In iLeadership, Jay Elliot gives the listener the opportunity of seeing Steve Jobs as only his closest associates have ever seen him, and to learn what has made him - and the mystique of his management style - capable of creating tools so extraordinary that they have remade three industries and have transformed the way we create, consume, and communicate with each other.
Unlike most other books about Steve Jobs (I have read or listened to most of them), this one is written by someone who has actually worked with him. Bringing out a more human side of Jobs. Prior to this book, from movies like Pirates of Silicon Valley and other biographies (like iCon and the 2nd coming of SJ), I've always thought of Jobs as an egotistic monster in the early days of Apple, this book painted a different kind of young Jobs, filled with good intentions and high minded ideas, and states that it was actually Jobs himself who decided to leave Apple instead of being fired by the Apple board. I find Mr. Elliot's approach of tying Steve's action with his iLeadership best practices points slightly distracting. Still overall, I highly enjoyed this book, and recommend it to all who is really fascinated about Steve Job.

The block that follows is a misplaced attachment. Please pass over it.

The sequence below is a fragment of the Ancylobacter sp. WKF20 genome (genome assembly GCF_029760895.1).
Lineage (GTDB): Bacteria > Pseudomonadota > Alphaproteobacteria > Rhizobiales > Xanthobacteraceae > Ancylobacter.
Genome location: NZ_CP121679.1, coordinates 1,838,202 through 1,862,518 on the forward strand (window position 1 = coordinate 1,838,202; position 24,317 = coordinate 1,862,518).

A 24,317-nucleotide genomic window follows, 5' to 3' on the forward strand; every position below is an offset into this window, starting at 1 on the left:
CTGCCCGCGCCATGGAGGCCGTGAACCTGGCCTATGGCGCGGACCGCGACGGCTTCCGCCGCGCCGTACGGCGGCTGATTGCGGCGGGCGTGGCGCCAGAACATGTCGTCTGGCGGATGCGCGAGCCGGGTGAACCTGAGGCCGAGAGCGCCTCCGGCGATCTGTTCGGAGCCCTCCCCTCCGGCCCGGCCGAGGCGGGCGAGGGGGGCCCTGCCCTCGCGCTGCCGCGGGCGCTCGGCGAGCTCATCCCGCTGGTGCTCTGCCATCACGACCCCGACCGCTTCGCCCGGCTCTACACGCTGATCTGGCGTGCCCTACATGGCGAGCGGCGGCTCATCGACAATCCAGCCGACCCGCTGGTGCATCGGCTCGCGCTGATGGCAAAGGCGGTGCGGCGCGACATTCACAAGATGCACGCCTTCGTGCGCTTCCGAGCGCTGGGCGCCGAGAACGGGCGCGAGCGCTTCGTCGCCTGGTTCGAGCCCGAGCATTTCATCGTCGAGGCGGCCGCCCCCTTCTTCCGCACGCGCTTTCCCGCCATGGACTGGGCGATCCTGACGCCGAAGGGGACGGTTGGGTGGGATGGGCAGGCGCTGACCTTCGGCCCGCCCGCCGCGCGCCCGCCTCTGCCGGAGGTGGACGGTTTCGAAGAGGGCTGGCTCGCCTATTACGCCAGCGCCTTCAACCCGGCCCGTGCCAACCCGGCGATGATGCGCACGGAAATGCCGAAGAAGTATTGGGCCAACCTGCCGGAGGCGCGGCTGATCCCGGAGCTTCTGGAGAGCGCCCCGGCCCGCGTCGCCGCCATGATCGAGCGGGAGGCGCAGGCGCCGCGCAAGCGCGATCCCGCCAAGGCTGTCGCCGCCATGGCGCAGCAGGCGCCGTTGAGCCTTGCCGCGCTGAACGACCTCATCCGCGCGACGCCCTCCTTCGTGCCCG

28 of 28 people found this review helpful
Art today is defined by its relationship to money as never before. Prices of living artists' works have been driven to unprecedented heights, conventional boundaries within the art world have collapsed, and artists now think ever more strategically about how to advance their careers. Artists no longer simply make art, but package, sell, and brand it. Noah Horowitz exposes the inner workings of the contemporary art market, explaining how this unique economy came to be, how it works, and where it's headed.
The book attempts to cover an interesting subject, studying the relation between art for the sake of aesthetics or as an investment. However it is written in such an unbearable thesis paper like fashion. Explaining everything down to detail like a instructional manual, like the difference between film and video. Disappointed.
12 of 14 people found this review helpful